For weekend provisions, visit Cedar Run Bakery, where you’ll find a nice selection of local beer, good chocolate, and fresh-baked bread.
Take an Easy Day Hike up Owl’s Head in Keene
If you make it to town before 3 pm on Friday, I recommend the short hike up Owl’s Head to take advantage of the spectacular views.
I make this recommendation with some reservations, however — this gorgeous hike offers a whole lot of view for very little effort, and it has been just about loved to death by locals and visitors alike.
To remedy the situation, the trail is now closed on weekends, from 4 pm Friday to 7 am Monday. It is located on private property, but the owners have agreed to keep it open, provided that hikers follow the rules.
The Owl’s Head trail is quite eroded and well-worn. It’s .6 miles to the top, where you’ll find unobstructed views in every direction.
The summit tops out at 2,120 feet, but the ascent is less than 500 feet. To get to the Owl’s Head trailhead, take route 73 north 3.2 miles out of Keene, and turn left on Owl’s Head Road. The trailhead is in .2 miles.
The whole hike shouldn’t take you longer than 45 minutes, making it a great stop for leg stretching and amazing views.
Visit the Jay Covered Bridge
Next up, a quick stop at the Jay Covered Bridge in the little hamlet of Jay.
If you’re a sucker for covered bridges (I am), stop at the Jay Covered Bridget to snap some photos. If you’re visiting in the summer, this is also a favorite swimming hole with the locals.
The Jay Bridge is one of 29 covered bridges in New York State. It was built in 1857, repaired in 1953, and closed to automobiles in 1997.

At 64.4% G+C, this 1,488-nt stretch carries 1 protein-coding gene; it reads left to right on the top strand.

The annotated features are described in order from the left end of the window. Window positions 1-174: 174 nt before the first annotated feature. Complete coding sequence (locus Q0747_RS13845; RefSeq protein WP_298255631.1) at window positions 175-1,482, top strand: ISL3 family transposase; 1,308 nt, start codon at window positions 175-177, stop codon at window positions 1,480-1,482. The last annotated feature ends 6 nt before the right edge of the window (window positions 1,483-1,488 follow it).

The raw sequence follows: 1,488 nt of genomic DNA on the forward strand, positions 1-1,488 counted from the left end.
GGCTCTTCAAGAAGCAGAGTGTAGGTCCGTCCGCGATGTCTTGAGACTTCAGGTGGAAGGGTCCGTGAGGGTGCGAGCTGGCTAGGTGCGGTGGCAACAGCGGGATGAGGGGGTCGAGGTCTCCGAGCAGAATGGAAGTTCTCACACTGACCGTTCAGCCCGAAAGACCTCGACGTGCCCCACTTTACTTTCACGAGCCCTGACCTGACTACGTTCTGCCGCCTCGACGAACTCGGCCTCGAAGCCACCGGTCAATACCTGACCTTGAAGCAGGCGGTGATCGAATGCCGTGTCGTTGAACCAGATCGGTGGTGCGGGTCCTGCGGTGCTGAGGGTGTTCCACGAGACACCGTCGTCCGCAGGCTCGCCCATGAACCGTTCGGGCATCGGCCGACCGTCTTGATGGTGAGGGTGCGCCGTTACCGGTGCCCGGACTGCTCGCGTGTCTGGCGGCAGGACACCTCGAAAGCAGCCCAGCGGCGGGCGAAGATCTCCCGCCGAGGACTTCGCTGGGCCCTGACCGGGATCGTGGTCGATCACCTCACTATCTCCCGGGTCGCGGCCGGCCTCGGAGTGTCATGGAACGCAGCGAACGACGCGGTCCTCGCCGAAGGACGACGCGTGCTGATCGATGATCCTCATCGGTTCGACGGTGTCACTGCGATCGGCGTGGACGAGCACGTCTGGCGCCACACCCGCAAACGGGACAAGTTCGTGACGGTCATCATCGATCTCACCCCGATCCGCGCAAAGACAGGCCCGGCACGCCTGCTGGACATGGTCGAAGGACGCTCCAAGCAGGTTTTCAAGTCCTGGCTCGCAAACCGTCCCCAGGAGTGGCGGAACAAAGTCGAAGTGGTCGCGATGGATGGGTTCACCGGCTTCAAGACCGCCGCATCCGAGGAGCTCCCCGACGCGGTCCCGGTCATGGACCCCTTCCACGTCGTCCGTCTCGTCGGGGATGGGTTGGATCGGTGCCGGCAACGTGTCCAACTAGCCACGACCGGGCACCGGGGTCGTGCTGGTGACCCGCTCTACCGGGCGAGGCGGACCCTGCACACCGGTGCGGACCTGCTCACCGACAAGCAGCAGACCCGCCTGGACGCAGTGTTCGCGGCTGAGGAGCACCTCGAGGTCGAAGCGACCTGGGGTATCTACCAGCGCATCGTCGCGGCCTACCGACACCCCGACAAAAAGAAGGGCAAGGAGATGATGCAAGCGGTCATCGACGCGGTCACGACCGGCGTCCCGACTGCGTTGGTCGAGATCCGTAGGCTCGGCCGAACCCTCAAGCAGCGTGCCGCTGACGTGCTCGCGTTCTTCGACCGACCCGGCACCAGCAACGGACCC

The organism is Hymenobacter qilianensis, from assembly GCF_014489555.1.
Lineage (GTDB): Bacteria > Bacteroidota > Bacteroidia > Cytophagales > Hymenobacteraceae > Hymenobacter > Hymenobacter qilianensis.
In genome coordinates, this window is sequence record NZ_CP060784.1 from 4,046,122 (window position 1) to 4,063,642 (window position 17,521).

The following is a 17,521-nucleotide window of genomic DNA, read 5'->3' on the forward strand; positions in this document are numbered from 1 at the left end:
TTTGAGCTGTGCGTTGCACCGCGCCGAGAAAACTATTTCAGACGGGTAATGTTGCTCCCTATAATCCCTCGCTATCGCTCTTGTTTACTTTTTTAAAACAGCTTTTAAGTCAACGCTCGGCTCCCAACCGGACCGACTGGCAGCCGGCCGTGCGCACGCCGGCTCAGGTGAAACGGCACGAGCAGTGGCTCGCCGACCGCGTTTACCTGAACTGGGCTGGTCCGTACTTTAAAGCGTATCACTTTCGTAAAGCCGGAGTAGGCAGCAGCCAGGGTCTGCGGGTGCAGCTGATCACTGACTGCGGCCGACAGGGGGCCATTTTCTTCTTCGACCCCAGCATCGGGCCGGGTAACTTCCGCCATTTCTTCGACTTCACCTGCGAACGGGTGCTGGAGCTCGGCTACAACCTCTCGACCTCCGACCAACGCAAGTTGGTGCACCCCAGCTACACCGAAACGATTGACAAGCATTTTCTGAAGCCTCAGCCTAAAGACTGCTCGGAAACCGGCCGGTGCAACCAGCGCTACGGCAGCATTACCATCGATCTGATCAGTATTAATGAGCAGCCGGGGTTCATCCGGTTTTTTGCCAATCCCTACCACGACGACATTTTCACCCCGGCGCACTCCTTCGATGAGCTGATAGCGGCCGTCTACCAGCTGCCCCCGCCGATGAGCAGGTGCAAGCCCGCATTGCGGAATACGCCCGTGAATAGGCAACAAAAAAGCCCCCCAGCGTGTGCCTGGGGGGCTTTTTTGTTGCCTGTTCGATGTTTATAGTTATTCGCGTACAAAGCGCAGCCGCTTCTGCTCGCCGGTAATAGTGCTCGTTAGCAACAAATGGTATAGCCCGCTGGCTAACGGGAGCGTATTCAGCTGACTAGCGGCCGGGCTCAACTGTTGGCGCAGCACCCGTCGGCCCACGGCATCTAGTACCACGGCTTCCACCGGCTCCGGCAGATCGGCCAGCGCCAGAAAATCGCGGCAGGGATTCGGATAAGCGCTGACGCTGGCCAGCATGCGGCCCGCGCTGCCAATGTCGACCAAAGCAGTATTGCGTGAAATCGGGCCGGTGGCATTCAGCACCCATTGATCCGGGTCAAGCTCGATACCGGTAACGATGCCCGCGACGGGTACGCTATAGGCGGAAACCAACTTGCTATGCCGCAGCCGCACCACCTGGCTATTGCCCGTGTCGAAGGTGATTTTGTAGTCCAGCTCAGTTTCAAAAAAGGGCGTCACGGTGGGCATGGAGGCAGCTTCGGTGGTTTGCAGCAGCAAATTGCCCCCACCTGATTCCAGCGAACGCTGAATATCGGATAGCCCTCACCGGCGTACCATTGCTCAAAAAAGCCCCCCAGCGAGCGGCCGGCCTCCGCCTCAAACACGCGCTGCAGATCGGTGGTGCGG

Where to Eat
Check out Ice Jam Inn & Restaurant in Upper Jay before heading “home” for the night. The menu is upscale American with a few unique dishes thrown in for good measure. I was excited to try the Banh Mi with tempeh and the seared sea scallops are served over sweet potato and corn hash — so yummy!
Day 2: Explore Lake Placid
Start with a morning hike to get your heart pumping, followed by some explorations in downtown Lake Placid.
Take a Hike up Mt. Jo
No visit to the High Peaks Region would be complete without embarking on a few hiking adventures.
There are hundreds of trails to choose from in the High Peaks Region, if if you don’t want to scale a high peak! We often look for shorter hikes with a big payoff, and we found that with Mt. Jo in Lake Placid.
If you are looking for something more challenging, or just want to explore more trails than mentioned in this itinerary, I highly recommend the book, Trails of the Adirondack High Peaks by the Adirondack Mountain Club.
Need a map? Check out: Lake Placid/High Peaks by National Geographic. You can get both of these at the Mountaineer in Keene, but my links are to Amazon.
Back to Mt. Jo. — The trail is a moderately steep 2.1-mile loop with fantastic views of the High Peaks.
There are two trails to the summit, but we recommend taking the short, steep route up and the longer route back down — the total elevation gain is 700 feet.
Don’t be discouraged by all the cars in the parking lot and along the road.
After seeing the hundreds of cars and hikers, we almost turned around. Turns out there are a lot of trails to explore, and while the Mt. Jo trail is a popular one, we encountered about 20 people on the whole hike.